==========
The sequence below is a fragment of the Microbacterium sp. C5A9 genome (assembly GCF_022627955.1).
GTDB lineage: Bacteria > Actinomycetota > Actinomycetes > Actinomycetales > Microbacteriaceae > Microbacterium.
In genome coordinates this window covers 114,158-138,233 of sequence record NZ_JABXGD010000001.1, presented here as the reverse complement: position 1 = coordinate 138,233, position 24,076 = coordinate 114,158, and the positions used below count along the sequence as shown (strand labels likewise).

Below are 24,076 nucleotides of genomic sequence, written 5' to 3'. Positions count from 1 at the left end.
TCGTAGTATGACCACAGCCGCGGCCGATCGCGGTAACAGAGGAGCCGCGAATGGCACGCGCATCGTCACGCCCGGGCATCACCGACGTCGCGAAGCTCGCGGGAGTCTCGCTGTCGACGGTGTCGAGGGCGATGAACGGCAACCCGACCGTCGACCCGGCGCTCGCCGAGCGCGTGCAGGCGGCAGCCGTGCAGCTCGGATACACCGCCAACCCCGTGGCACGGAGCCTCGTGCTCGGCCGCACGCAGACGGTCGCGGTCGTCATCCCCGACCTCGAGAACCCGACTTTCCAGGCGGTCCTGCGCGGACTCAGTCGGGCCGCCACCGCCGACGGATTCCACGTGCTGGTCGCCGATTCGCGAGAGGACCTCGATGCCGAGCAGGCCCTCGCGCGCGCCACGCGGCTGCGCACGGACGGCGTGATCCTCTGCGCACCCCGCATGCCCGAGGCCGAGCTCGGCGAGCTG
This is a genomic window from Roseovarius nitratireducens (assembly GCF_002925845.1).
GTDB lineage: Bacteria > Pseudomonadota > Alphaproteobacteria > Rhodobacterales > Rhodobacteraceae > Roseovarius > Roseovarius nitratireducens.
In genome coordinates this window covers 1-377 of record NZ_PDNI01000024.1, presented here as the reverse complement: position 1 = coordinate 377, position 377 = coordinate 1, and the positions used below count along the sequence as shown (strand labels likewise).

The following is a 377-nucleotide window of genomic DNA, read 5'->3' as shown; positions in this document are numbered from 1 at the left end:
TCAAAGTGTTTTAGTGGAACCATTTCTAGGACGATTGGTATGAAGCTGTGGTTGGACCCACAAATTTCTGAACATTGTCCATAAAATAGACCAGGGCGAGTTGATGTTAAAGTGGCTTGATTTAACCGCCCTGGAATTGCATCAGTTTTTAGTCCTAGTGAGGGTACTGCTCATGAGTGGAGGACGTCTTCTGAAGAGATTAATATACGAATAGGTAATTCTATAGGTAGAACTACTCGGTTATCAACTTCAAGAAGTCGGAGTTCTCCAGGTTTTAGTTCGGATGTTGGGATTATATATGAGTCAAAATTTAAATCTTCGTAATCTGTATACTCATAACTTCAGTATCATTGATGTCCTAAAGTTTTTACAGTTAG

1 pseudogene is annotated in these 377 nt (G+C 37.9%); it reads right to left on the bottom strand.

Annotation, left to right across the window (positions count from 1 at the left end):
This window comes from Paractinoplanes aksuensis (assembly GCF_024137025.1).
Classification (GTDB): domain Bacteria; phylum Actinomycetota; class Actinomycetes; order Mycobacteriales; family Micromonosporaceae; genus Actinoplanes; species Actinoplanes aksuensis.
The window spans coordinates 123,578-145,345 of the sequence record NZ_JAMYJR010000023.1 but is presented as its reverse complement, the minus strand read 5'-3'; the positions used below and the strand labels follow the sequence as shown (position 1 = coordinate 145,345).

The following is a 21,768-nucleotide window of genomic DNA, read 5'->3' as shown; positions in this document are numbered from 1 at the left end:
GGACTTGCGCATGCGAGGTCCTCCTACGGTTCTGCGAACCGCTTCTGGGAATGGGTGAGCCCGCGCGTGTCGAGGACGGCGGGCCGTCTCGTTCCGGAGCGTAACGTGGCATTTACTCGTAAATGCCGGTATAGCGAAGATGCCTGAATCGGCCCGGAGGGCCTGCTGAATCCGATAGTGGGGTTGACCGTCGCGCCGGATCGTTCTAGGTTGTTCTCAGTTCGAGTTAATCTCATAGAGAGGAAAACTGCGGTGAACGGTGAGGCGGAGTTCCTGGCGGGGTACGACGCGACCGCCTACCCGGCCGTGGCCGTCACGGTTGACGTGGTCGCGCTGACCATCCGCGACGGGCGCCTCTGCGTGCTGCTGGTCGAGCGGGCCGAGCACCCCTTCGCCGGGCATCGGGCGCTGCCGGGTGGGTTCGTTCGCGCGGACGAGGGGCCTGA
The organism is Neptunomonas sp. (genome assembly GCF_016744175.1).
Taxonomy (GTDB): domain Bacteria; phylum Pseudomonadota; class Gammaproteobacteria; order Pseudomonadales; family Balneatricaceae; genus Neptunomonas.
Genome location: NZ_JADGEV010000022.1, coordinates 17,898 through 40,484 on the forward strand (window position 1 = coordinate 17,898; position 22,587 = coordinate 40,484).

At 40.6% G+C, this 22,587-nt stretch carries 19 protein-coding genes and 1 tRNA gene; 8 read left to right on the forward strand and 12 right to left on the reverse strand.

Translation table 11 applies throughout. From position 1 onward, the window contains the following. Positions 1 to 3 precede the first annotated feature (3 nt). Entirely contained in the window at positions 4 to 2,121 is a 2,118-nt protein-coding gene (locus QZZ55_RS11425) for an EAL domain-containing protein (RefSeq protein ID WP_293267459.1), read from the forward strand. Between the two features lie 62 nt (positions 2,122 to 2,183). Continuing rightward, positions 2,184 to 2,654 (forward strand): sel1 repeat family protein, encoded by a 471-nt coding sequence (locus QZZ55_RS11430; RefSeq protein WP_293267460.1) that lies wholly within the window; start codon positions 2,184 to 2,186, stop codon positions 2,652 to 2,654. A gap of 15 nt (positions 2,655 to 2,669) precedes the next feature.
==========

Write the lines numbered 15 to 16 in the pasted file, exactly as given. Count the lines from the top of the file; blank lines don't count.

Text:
The window spans coordinates 123,578-145,345 of the sequence record NZ_JAMYJR010000023.1 but is presented as its reverse complement, the minus strand read 5'-3'; the positions used below and the strand labels follow the sequence as shown (position 1 = coordinate 145,345).

The following is a 21,768-nucleotide window of genomic DNA, read 5'->3' as shown; positions in this document are numbered from 1 at the left end: